win-lose win-win





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Do I Need to be Right?

“It ain’t what you don’t know that gets you into trouble. It’s what you know for sure that just ain’t so.”
Mark Twain

Take a moment and reflect on your relationships – at work, at home and at play – and ask yourself, “How much does the ‘I’m right – you’re wrong’ dynamic play out in my everyday interactions?” Be honest.

Truth is, most everyone is challenged by this dynamic – in face-to-face interactions, in phone conversations, in emails and the like. Perhaps unconsciously, perhaps consciously, we very often engage in situations where we feel we need to be right, and not only be right, but to be right we need to make the other be or feel wrong.

Our need to feel safe and secure

Our ego personality is the culprit here as it wants and needs to feel strong, safe and secure – mentally, emotionally, physically, spiritually and/or psychologically.

When the shoe is on the other foot, and we experience the feeling of being “wrong,” our ego personality reacts and we feel fearful, bad, stupid, insecure, deficient, lacking, diminished, small and/or invisible.


The deal is that someone always has to lose in this “win-lose” dynamic. And, needing to win, or experiencing being “wrong,” we find ourselves enmeshed in interpersonal relationships characterized by mistrust, conflict, competition, separation, frustration, anger or sadness – all based on fear.

The solution for this dynamic is to choose not to live in the world of polarity – right vs. wrong – but to live in a world of inclusion – a  world of “both/and,” not “either/or.”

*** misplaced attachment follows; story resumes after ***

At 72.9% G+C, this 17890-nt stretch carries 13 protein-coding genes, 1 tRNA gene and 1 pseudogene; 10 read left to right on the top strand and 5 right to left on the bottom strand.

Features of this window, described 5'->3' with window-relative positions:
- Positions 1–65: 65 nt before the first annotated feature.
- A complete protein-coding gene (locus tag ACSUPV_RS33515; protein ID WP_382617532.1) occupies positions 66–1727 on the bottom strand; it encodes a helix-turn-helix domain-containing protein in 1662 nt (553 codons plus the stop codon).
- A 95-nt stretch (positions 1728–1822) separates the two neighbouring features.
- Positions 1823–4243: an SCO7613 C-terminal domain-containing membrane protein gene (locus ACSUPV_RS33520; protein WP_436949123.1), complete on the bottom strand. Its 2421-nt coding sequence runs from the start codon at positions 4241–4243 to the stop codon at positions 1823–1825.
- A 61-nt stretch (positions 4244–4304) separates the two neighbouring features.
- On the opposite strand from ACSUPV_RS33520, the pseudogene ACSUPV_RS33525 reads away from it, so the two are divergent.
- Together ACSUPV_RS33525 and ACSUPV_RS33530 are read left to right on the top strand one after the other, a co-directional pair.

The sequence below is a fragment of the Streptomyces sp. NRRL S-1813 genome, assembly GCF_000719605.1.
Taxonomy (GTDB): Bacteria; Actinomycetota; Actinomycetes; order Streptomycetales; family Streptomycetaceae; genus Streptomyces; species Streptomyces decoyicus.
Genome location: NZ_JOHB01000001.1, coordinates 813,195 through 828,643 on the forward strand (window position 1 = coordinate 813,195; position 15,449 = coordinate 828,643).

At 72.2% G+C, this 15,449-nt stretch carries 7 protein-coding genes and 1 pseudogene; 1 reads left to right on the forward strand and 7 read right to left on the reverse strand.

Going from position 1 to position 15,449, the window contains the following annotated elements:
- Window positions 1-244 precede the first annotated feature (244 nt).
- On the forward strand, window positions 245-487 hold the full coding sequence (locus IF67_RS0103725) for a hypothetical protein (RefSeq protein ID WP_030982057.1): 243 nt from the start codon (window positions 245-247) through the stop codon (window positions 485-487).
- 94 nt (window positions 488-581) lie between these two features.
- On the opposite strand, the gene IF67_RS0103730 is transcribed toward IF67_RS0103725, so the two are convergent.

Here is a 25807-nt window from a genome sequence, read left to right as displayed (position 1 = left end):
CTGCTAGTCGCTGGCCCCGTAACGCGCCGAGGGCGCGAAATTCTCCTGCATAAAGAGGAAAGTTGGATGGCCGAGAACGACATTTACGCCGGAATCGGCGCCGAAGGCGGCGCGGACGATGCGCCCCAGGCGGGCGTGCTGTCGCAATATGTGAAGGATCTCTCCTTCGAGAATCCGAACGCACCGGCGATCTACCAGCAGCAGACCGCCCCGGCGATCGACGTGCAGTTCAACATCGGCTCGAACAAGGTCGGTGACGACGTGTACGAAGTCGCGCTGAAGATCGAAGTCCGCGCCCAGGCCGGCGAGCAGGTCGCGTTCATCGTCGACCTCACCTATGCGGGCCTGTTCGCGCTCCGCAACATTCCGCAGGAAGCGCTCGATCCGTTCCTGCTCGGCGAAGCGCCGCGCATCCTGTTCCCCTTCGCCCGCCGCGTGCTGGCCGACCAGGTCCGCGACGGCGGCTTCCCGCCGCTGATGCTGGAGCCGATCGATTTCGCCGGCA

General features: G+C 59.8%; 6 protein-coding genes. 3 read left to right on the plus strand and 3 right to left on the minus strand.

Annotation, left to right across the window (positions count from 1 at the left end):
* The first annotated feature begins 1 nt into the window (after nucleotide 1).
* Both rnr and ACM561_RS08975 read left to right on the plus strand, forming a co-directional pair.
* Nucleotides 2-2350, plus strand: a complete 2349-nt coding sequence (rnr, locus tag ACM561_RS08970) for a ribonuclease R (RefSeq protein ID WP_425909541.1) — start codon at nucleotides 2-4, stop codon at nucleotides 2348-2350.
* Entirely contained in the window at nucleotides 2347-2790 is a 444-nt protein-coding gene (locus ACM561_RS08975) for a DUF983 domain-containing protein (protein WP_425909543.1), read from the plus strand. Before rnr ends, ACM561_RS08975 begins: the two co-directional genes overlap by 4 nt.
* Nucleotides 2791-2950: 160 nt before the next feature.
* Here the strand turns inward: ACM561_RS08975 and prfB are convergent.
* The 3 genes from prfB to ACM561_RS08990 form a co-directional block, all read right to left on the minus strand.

The challenge for our ego is how to live in relationship in a way we can transcend the personal win-lose dynamic and focus on commonalities. In the world of the ego, it’s all about being separate and independent  win-lose, “I vs. you.” In the world of commonality, community and inclusion, it’s all about “you and me” – win-win. It’s about “we.”

The questions underneath the question are:

“What excuse am I using to rationalize and justify a win-lose, me vs. you dynamic that creates disconnection and disaffection?”
“Why can’t I feel content about being right about something without needing to make someone else feel or be wrong?”
“Why do I live from an ‘I’d rather be right than happy’ perspective much of the time?”


The truth is we’re innately heart-felt, spiritual beings who, by the way, are human and have egos. Somewhere along the path of our growth experiences we separated from the heart-felt and interconnected aspects of our being-ness, our essence, and began to focus on being separate from one another – the human and ego aspects of our personality. In our early developmental growth process, we were indoctrinated with beliefs, assumptions, expectations, perceptions and world views that we identified with and took on to be “me.”